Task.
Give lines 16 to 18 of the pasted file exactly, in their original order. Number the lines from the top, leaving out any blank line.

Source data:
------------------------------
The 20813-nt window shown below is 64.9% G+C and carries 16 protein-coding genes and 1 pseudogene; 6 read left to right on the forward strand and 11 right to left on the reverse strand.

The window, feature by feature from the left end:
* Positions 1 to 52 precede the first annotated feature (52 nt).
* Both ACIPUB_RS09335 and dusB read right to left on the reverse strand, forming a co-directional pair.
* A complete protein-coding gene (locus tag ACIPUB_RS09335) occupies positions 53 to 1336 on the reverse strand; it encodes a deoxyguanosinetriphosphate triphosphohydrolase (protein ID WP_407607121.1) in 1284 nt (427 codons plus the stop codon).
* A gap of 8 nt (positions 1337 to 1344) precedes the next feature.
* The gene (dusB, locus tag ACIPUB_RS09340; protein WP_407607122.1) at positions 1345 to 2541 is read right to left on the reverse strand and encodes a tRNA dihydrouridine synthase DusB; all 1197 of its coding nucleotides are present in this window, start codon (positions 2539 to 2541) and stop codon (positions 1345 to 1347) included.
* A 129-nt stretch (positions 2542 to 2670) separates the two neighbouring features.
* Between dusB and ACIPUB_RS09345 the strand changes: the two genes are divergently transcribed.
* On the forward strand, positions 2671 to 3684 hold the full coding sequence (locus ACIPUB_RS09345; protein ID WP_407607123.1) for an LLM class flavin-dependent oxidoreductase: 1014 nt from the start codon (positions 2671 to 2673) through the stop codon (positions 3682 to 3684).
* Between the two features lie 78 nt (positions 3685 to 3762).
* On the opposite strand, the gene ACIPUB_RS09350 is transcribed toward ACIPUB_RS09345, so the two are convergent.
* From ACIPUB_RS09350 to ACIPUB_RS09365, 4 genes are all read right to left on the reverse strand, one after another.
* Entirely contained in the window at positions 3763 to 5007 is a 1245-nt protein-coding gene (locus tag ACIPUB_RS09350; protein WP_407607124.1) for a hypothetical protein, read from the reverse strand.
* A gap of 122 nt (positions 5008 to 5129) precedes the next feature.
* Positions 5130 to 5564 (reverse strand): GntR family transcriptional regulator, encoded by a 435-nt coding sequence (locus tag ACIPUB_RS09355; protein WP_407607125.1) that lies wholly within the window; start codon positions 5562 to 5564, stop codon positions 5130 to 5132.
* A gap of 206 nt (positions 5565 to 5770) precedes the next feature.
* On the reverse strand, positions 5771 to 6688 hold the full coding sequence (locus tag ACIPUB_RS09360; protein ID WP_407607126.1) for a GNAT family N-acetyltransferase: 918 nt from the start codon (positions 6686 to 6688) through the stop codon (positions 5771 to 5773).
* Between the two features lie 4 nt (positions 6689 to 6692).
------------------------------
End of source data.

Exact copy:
* Positions 5130 to 5564 (reverse strand): GntR family transcriptional regulator, encoded by a 435-nt coding sequence (locus tag ACIPUB_RS09355; protein WP_407607125.1) that lies wholly within the window; start codon positions 5562 to 5564, stop codon positions 5130 to 5132.
* A gap of 206 nt (positions 5565 to 5770) precedes the next feature.
* On the reverse strand, positions 5771 to 6688 hold the full coding sequence (locus tag ACIPUB_RS09360; protein ID WP_407607126.1) for a GNAT family N-acetyltransferase: 918 nt from the start codon (positions 6686 to 6688) through the stop codon (positions 5771 to 5773).